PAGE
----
Description The ArborLoo is a very shallow pit that is designed to be, eventually, a site for a fruit tree. Designed by Peter Morgan of Zimbabwe especially for African conditions, the toilet is the simplest of all ecotoilets. A pit about 80 centimeters deep and 60 centimeters in circumference is dug, and dry leaves are added to the bottom. A simple concrete slab is placed over the opening. After each use, a cup of a soil/wood ash mixture is added to encourage soil composting, reduce smell, and discourage insect breeding. A very simple superstructure can be added for privacy.

Tree planted on used pit

New pit dug within ring beam

Pit filling up

The Arborloo moves on a never ending journey leaving behind a series of fertile pits filled with human excreta, soil, wood ash, leaves etc. which provide a suitable planting medium for trees. Protect young tree from attack by goats Water regularly

Young tree on Arborloo pit

Mulch layer Layer of good topsoil Layer of excreta, soil, wood ash, leaves etc. Base layer of leaves

Drawing by Peter Morgan

Photos by Mayling Simpson-Hebert, CRS EARO

This toilet is used by a household for one year and then the slab is removed, the pit is topped up with good topsoil, and a fruit tree seedling or other crop is planted in the topsoil. As the roots grow downward into the pit, the seedling takes up rich nutrients, which result in a very healthy tree that Photo by Bekele Abaire, CRS Ethiopia produces in abundance. In Ethiopia local farmers have elected to make the pits smaller and use a toilet site for only about 4 months, so that they can speed up the planting of seedlings.

22

ArborLoo


Resources Needed • Shallow pit latrine • Trained staff and a budget for producing slabs and educating farmers. In Ethiopia, the slabs are produced at a cost of only US$5 each. It is essential to connect the sanitation project with agricultural practices and local agronomists. Ecological sanitation is a system and needs a systems approach—that is, having teams of sanitarians, agronomists, health workers, and water supply engineers all involved and understanding the approach as a package. Ideally these toilets should be part of larger water and sanitation programs that include facilities for handwashing and hygiene education. Outcomes Expected Food security through planting food crop in post-pit latrine location. Adaptations Required • Households construct their own ArborLoo toilets • Local fabrication or access to simple concrete squatting slabs Additional References www.ecosanres.org www.aquamor.tripod.com “Ecological Sanitation,” Winblad and Simpson-Hebert, 2004 “Toilets that make compost,” Morgan, Stockholm Environment Institute, 2007. Reprinted by TALC, 2008. Date Prepared: 10/15/08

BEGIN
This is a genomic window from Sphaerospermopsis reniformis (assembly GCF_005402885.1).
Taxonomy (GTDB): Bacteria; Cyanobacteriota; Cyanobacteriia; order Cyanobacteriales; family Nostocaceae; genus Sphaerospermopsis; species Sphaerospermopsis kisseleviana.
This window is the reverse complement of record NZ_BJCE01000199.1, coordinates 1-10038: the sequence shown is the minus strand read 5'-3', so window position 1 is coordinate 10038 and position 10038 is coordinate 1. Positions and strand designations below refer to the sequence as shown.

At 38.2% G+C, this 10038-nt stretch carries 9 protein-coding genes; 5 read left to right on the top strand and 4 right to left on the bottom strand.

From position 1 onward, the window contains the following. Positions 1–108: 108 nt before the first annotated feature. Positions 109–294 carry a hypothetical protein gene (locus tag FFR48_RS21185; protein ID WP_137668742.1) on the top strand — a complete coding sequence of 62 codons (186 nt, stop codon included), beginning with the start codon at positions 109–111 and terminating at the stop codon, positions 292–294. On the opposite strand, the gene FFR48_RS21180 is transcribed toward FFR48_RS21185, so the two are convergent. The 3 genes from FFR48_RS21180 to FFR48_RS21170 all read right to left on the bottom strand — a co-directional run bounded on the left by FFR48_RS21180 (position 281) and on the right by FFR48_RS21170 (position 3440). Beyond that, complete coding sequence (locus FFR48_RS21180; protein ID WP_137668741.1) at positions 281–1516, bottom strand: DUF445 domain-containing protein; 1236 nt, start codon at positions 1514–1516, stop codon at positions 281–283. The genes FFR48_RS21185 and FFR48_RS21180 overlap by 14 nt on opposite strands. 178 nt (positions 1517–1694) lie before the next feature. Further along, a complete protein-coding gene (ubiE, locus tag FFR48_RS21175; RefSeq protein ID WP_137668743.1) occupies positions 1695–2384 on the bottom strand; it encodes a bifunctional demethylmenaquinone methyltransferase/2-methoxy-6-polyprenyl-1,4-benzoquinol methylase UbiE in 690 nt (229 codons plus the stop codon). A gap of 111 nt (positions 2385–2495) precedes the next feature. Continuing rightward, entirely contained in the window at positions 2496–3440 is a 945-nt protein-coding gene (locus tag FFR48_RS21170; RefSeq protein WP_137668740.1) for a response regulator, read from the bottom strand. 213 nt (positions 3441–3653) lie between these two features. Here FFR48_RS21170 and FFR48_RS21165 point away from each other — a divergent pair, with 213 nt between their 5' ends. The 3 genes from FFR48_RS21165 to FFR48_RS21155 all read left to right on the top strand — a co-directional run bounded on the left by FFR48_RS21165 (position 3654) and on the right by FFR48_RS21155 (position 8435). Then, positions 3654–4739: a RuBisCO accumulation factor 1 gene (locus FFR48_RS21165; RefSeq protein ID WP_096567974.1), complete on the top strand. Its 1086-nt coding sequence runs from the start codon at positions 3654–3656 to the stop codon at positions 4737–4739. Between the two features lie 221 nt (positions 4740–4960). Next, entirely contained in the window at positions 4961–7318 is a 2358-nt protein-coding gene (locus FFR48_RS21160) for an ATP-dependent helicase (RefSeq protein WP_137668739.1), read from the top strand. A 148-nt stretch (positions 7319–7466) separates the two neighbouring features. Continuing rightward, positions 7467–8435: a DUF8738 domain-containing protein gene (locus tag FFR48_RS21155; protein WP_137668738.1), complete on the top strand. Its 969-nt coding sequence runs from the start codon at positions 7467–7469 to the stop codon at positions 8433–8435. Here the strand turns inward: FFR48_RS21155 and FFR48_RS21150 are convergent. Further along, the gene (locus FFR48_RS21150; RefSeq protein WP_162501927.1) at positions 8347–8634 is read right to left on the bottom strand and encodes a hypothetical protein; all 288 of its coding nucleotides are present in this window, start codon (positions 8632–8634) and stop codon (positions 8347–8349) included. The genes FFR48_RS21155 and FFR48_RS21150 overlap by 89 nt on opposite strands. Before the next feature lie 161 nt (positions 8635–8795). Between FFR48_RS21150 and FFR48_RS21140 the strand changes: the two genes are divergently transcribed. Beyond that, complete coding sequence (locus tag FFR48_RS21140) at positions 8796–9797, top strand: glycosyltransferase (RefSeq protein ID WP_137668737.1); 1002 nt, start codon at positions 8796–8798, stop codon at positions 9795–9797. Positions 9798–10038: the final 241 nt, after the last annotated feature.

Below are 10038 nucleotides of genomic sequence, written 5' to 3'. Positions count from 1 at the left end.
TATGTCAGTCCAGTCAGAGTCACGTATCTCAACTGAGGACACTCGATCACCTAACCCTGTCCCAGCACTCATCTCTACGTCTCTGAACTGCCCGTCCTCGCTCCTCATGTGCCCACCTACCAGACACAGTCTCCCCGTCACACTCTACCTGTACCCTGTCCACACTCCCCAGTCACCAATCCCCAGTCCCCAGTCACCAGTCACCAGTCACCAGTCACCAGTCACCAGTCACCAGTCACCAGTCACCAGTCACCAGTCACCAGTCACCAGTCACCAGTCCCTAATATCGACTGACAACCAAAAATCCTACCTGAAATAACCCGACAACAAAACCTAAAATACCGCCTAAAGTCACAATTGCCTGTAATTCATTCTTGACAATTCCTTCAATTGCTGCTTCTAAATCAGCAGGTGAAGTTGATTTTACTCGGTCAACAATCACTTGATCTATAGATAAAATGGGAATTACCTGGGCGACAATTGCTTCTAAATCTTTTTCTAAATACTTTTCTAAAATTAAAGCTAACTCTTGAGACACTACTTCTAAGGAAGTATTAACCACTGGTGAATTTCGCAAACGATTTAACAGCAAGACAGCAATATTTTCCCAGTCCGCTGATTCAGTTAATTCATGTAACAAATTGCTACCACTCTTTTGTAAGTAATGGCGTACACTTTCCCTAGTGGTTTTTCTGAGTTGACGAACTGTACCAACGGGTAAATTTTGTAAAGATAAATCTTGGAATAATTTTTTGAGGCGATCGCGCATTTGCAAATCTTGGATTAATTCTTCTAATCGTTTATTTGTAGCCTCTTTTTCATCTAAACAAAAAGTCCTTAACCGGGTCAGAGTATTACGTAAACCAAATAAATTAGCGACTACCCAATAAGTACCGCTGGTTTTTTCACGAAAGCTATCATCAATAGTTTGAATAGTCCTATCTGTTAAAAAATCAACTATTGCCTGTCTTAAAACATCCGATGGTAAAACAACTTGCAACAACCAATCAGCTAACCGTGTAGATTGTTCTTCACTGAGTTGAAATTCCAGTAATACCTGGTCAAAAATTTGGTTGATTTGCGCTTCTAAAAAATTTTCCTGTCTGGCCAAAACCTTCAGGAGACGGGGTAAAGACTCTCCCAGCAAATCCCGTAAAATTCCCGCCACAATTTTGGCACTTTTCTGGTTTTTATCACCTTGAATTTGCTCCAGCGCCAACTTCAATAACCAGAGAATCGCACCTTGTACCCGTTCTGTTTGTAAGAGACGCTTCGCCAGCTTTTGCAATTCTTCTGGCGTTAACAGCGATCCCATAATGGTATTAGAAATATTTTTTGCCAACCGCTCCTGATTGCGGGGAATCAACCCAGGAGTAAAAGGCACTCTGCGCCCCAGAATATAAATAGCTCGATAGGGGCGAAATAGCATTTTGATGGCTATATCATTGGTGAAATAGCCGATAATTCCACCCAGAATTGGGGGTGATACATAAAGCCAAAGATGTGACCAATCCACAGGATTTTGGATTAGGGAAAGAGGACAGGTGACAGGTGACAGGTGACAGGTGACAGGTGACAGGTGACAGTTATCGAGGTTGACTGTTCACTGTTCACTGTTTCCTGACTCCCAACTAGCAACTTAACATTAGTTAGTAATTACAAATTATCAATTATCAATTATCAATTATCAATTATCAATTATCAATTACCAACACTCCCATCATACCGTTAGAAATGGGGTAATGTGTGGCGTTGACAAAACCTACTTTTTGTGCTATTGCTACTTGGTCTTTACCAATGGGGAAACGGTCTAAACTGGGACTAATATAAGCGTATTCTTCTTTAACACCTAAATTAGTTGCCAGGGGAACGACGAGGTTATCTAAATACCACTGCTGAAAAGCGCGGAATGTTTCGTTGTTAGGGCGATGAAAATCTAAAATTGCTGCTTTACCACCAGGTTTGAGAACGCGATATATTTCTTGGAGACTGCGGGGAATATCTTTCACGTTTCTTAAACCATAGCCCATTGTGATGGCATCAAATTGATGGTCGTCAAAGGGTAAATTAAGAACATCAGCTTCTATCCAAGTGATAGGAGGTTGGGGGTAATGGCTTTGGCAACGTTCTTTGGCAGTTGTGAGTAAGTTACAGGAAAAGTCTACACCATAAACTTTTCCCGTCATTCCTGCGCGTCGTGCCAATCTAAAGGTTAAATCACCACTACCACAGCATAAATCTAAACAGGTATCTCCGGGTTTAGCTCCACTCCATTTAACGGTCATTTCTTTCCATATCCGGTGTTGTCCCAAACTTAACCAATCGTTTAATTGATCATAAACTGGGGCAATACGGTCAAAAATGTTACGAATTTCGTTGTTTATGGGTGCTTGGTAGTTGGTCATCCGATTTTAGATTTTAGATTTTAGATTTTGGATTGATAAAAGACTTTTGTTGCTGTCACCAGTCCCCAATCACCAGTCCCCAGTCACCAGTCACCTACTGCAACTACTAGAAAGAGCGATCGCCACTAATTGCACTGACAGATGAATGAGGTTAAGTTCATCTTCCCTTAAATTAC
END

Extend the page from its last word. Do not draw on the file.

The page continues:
ArborLoo

23


24


CRS Best Practices in Water and Sanitation

Title: Basic Participatory Hygiene and Sanitation Transformation (PHAST) Methodology Guide Category: Hygiene Promotion and Education No. HPE – 1

Type of Practice A participatory approach for the control of diarrheal disease. Purpose Participatory Hygiene and Sanitation Transformation (PHAST) is both an educational and a community planning tool. It is designed to promote hygiene behaviors, sanitation improvements, and community management of water and sanitation facilities using specifically developed participatory techniques. PHAST helps people feel more confident about themselves and their ability to take action and make improvements in their communities. Feelings of empowerment and personal growth are as important as the physical changes, such as cleaning up the environment or building latrines. PHAST is unique because the underlying basis for the approach is that no lasting change in people’s behavior will occur without understanding and believing. To summarize the approach, specific participatory activities were developed for community groups to discover for themselves the fecal-oral contamination routes of disease. They then analyze their own hygiene behaviors in the light of this information and plan how to block the contamination routes. Background The PHAST methodology is a joint program of the World Health Organization (WHO) and the United Nations Development Program (UNDP)/World Bank Water and Sanitation Program. It began with a pilot study in four African countries in 1993 to test the use of participatory methods for promoting hygiene behaviors, sanitation improvements, and community management of water and sanitation facilities. The participatory process leads to programs that are much more likely to be successful than those that impose solutions on communities. Description The methodology has seven steps. The first five help take the community group through the process of developing a plan to prevent diarrheal diseases by improving water supply, PHAST Methodology Guide

25